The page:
Golden Globes 2015: Wins, Losses, and Draws
The Golden Globes: take stars from both movies and TV (although that distinction doesn’t matter as much any more), add alcohol but no food, and stir with the rabble-rousing irreverence of the host(s). The result is always unpredictable, and this year it yielded a relatively sedate, heartfelt ceremony filled with surprise wins. You can find the full list of winners in both film and television categories here, but below is our take on the winners, the losers, and what got caught in between.
Newbie TV: In a year with few clear awards frontrunners, the Golden Globes had the opportunity to award the new and the innovative – and for the most part, they rose to the challenge, particularly with TV. Freshman entires The Affair and Transparent each brought home a series and an acting award (Ruth Wilson and Jeffrey Tambor). With the Transparent win, Amazon Studios staked their claim as a major player. In addition, the CW brought home their very first Golden Globe when Jane the Virgin star won Best Actress in a TV Comedy or Musical. While the Emmys love the old favorites, the Globes took the path less traveled, and we like the results.
Tina & Amy’s monologue: Aside from a poorly received series of Bill Cosby jokes, Tina Fey and Amy Poehler managed to deliver their swan song monologue with panache. The two funny ladies blended the right amount of snark and sly, using the industry luminaries as targets but without descending into malice. It wasn’t groundbreaking humor, but the tone was spot on.
Red and sparkles: The two biggest red carpet trends of the night – vibrant blood red and a plethora of sparkles – were everywhere, replacing the bright blue of the Emmys. Even the men got into the mix with David Oyelowo’s fantastic sparkly tuxedo. Some, like Uzo Aduba, managed to combine the two trends to brilliant effect.
The North Korean HFPA bit: Margaret Cho’s recurring appearance as a North Korean member of the Hollywood Foreign Press was sometimes funny, especially since it resulted in the pictured Cumberbatch photobomb. However, it got boring and overwrought quickly, and toed the line of being racist. Worst of all, it was the easy gag and smacked of laziness.
Sincerity: Most of the acting award winners eschewed humor or brevity (with the exception of the curmudgeonly Billy Bob Thornton), opting instead to deliver long, sincere tributes to their loved ones and colleagues. Some, such as Maggie Gyllenhaal and Kevin Spacey, demonstrated a talent for being both heartfelt and concise. Others, such as Patricia Arquette, Amy Adams, and Michael Keaton – whose teary tribute to his son was moving yet very long – kept going to the point where sweet became rambling.
Amal Clooney: The accomplished, brilliant woman who married into Hollywood royalty made her award season debut, and comported herself with grace and dignity while looking stunning. After all, only the most elegant Brits can pull off elbow length white gloves on the red carpet. That didn’t stop her from being subjected to the indignities of a fawning, slightly drunken Giuliana Rancic interview (if the Clooney family doesn’t have a restraining order on her yet, now’s the time) and what must have been the unsettling experience of always being on camera, as all cuts to her husband George included her in the frame.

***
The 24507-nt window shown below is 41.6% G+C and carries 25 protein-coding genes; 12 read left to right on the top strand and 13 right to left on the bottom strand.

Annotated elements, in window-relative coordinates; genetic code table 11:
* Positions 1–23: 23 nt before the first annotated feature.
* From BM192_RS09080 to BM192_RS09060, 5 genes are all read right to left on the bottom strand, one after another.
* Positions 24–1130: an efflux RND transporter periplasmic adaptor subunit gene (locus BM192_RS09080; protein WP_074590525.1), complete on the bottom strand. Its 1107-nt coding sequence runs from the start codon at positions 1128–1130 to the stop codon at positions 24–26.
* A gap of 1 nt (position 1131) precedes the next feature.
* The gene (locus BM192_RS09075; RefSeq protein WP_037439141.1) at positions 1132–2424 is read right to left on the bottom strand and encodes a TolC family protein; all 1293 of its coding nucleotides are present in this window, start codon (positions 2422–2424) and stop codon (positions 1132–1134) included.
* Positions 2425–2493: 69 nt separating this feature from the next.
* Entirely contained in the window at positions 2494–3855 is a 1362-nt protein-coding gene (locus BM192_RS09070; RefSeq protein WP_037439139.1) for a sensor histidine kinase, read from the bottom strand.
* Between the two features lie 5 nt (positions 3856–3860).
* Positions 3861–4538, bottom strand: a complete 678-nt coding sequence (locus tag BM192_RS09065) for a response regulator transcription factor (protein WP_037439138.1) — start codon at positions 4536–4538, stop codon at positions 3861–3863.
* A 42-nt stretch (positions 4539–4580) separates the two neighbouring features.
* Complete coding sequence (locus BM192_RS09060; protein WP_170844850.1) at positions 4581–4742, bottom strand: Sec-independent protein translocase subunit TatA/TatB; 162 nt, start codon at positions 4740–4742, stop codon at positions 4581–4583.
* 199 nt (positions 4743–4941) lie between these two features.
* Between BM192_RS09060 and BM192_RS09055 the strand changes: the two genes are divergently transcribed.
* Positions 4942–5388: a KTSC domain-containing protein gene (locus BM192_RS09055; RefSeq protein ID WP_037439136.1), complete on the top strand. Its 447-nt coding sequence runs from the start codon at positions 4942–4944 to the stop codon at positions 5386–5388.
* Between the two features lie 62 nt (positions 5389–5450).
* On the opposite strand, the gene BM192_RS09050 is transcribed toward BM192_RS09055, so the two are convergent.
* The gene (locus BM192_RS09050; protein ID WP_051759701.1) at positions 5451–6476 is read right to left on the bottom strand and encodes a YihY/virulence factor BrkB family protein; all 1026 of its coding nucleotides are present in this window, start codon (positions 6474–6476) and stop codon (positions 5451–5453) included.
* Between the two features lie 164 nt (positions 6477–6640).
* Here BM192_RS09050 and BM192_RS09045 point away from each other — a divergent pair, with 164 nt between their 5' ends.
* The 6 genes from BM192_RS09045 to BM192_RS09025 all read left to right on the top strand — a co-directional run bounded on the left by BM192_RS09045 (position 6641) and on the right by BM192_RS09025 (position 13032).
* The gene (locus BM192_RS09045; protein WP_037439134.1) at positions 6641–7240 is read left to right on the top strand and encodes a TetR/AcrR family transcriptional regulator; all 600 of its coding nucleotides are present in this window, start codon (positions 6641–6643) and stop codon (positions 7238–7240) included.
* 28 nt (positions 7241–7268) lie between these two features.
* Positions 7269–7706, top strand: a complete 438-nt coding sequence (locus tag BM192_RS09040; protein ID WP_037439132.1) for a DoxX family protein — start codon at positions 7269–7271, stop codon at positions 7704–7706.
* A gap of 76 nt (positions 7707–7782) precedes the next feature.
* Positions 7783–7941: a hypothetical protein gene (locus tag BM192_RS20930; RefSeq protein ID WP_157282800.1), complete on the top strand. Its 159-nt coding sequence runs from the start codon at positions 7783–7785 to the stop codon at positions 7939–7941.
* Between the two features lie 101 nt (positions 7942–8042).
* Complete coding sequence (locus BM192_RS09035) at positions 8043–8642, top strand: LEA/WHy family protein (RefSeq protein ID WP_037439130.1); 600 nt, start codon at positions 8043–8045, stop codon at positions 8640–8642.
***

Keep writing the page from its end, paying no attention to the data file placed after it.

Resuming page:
Presenter banter: Aside from a strong introductory presentation by Jennifer Aniston and Benedict Cumberbatch, and a very-much-called-for joke by Jeremy Renner about Jennifer Lopez’s own Golden Globes, presenter banter fell flat. Kristen Wiig and Bill Hader are funny people, but their bit about misremembered movie lines just didn’t land. As usual, the later presenters’ introductory remarks were collateral damage from the overlong acceptance speeches.
HBO: HBO had the most nominations this year, with 15 shows and actors from its network in contention. Despite this, the award show titan only brought home one award, Matt Bomer’s trophy for Best Actor in a TV Mini-series or Movie for The Normal Heart. Critically acclaimed series such as True Detective, and Olive Kitteridge went home empty handed, and none of the other series. Showtime, FX, and Amazon Studios all managed to snag two categories, leaving HBO on the outs looking in for a change.
The Imitation Game: Despite being nominated for five awards, the Alan Turing biopic failed to triumph in any of the categories in which it was a contender. In the film’s best chance for a win, star Benedict Cumberbatch lost to The Theory of Everything‘s Eddie Redmayne, which could be due to the HFPA’s affection for roles requiring physical transformation (not to diminish Redmayne’s excellence). While there is no overlap between this voting body and the Oscar’s, the film’s shutout will be fresh in people’s minds when Oscar nominations are announced on Thursday.